OK, I hope you are still reading this because I do want to get to a rather funny yet very important point. It was during one of my many handicapped parking place vigils that I watched a rather fascinating event take place. In the parking lot there seemed to be a lot of sparrows, you know, the birds Jesus talked about. As I watched I saw one little guy run, skip, whatever they do, under a car.

And then I watched him jump between the front grill and the radiator. And to my surprise and he had just entered the Little Birdie Buffet. For 4 or 5 minutes the little two winged glutton gobbled down on bees, horse flies, moths, dragonflies and, don't tell Donna, a butterfly. I tell you the flying porker ate so much it was a wonder he could even get off the ground.

I have been dealing with anxiety lately, a lot of it. It is unusual for me as my kids will attest to be anxious. I have been able to identify a couple of reasons. I have allowed a few cares to slip in. I am thinking of retirement and the path seems rough. Donna and I have our land and it is gorgeous. It fronts a small river in Northeastern Michigan. God helped in that matter.

The next is an issue that many of us deal with; health concerns. Due to my spinal cord injury I am pretty limited in what I can do. That, bothers the #$#@ out of me. Donna is going through some pretty heavy health issues that make mine pale in comparison. So, I am not sure what our golden years will be like..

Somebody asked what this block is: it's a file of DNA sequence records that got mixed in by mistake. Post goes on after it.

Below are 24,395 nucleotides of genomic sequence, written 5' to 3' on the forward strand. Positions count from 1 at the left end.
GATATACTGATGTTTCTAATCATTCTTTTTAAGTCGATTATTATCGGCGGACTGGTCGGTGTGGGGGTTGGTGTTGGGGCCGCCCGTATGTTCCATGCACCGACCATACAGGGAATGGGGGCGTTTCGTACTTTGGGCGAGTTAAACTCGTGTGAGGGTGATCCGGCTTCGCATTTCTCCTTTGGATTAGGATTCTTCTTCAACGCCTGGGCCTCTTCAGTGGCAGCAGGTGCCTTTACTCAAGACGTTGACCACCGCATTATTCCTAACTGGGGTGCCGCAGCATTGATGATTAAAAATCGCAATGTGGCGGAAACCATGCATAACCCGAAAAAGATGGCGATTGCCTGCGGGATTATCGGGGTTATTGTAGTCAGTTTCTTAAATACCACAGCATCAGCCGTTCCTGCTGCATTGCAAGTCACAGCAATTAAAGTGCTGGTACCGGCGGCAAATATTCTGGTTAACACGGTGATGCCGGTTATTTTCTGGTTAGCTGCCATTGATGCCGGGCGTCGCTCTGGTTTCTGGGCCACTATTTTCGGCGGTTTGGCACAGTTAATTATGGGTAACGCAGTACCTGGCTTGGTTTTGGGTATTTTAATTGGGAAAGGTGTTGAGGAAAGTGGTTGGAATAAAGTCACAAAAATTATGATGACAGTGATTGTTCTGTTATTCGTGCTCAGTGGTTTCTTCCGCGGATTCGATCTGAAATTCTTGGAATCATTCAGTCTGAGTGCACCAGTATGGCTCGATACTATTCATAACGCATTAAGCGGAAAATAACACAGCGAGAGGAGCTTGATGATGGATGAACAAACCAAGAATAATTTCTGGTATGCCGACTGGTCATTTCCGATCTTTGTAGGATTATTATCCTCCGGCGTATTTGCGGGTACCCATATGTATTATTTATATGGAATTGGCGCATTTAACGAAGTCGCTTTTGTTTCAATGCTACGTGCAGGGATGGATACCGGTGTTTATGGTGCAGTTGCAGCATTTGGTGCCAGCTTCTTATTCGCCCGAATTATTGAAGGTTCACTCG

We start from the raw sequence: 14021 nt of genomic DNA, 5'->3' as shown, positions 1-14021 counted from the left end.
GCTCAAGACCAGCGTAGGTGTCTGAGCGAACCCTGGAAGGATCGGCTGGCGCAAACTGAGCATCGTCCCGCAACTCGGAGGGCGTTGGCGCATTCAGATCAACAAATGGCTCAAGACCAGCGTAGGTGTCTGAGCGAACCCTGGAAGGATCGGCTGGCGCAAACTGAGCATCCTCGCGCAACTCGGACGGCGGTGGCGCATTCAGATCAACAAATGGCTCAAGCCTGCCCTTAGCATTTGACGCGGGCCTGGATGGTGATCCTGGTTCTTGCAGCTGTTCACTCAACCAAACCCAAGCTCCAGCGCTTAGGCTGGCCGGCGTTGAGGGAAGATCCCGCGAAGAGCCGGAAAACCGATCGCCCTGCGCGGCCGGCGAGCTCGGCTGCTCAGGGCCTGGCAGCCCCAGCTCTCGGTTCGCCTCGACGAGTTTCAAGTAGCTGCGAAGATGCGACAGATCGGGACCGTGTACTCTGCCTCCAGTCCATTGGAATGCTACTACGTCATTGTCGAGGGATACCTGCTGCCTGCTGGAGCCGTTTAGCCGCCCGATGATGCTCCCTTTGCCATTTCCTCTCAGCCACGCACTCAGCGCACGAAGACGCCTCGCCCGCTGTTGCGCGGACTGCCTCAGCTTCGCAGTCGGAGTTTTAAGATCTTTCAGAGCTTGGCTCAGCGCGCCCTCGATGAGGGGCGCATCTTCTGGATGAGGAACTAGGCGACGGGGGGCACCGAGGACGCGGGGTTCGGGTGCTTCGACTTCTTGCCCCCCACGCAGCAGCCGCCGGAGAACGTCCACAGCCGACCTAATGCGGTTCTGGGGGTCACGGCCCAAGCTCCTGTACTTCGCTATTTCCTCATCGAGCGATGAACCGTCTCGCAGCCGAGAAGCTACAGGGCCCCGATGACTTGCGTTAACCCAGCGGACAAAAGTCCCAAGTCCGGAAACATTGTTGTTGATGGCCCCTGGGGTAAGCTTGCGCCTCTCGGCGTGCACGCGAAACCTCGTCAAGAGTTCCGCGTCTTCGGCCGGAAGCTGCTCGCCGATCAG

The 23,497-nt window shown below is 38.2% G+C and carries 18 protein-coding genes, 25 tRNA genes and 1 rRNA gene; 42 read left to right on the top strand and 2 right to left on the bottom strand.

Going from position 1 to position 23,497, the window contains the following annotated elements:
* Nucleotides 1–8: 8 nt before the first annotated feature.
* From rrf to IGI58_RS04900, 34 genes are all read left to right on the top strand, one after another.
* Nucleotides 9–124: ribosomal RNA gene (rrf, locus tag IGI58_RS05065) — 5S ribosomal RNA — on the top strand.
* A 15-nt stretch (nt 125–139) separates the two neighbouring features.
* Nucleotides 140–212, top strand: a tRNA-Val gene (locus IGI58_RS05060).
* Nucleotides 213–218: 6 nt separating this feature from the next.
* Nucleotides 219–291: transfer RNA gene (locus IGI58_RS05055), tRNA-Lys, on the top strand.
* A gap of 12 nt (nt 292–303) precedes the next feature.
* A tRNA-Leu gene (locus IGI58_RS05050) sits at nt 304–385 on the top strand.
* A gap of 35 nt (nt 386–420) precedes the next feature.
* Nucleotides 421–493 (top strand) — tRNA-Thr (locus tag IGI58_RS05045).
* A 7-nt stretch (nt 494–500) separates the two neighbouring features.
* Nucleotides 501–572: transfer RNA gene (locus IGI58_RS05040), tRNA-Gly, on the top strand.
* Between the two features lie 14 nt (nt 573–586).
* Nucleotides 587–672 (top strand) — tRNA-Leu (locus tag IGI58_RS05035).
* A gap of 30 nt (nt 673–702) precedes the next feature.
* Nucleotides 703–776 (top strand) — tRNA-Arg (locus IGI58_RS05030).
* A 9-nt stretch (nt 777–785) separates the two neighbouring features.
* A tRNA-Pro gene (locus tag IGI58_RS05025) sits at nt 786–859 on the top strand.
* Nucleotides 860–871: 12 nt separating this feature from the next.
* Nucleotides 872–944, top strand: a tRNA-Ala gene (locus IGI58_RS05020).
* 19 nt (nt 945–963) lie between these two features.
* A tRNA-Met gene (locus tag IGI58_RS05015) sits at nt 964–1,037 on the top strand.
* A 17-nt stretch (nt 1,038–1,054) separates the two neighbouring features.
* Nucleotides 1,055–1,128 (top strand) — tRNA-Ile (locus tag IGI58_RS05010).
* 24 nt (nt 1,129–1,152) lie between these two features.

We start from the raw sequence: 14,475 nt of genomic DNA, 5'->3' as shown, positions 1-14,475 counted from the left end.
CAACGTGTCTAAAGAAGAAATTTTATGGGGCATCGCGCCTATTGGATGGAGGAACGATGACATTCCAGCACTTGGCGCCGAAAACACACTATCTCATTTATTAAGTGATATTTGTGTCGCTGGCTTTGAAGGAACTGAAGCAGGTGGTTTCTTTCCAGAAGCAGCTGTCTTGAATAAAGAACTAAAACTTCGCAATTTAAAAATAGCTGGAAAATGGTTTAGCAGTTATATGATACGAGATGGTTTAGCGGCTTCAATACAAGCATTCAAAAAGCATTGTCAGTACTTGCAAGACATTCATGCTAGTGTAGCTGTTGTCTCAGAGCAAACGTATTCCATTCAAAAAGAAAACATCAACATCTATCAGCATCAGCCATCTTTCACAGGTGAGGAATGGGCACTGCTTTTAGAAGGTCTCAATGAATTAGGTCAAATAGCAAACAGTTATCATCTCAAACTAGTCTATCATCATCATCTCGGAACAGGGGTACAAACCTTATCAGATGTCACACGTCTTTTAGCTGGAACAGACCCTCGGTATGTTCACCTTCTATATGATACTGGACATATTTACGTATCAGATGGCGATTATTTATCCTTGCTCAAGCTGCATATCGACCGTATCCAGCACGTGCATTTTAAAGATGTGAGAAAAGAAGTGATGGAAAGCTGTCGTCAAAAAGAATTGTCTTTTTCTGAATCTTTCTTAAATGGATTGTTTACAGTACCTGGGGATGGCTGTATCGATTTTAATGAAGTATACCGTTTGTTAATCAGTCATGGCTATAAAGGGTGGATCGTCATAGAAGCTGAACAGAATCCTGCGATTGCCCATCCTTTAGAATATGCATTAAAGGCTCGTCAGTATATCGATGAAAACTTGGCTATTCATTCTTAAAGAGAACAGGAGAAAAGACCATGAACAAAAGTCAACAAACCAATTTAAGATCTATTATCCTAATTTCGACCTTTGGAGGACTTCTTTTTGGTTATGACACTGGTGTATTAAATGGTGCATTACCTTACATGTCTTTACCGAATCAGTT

The words of Jesus come to me, "Not a sparrow falls to the ground without your heavenly Father knowing." If God can take care of His birds with a WalMart store He will take care of us. I guess I need to go and sit in the WalMart parking lot for a few hours and put a couple of things to rest.

Thanks to the Sparrows.

Tuesday, September 21, 2010

Misery and Mercy

In the process of working on a book I came across one of the most captivating statements made by Saint Augustine. He was commenting on the encounter Jesus had with the Scribes and Pharisees in which they tried to trap him with Old Testament teaching. A woman caught in the act of adultery was brought before Jesus, where was the man, and they quoted the passage that condemned her to be stoned. As Jesus laid open their deceptive hearts and guilty lives they left him and the woman alone.

In a way that only Jesus could and can do, all condemnation was renounced and he gave her freedom and a challenge. His mercy set her spirit free and his justice warned her of the consequences of actions. The two left alone, the guilty and the guiltless, the sinner and the sinless, the lawbreaker and the advocate. Alone before God, as we all will be at some point in time. Back to Augustine. He writes, "the two were left alone: Misery and Mercy."

Doesn't that thought just thrill your heart? Picture with me the most vivid example of human misery. A soul ensnared and chained by actions and depravity, lost in despair and ruined by repetitive failings. Mercy enters the room and it flames with light. A head hung low with eyes focused on dirt is lifted heavenward. The scars and bruises of life are covered in the healing oil of Mercy. Mercy, the very act of God in which the pain and guilt of sin is removed and the deepest understanding of new life and forgiveness is revealed.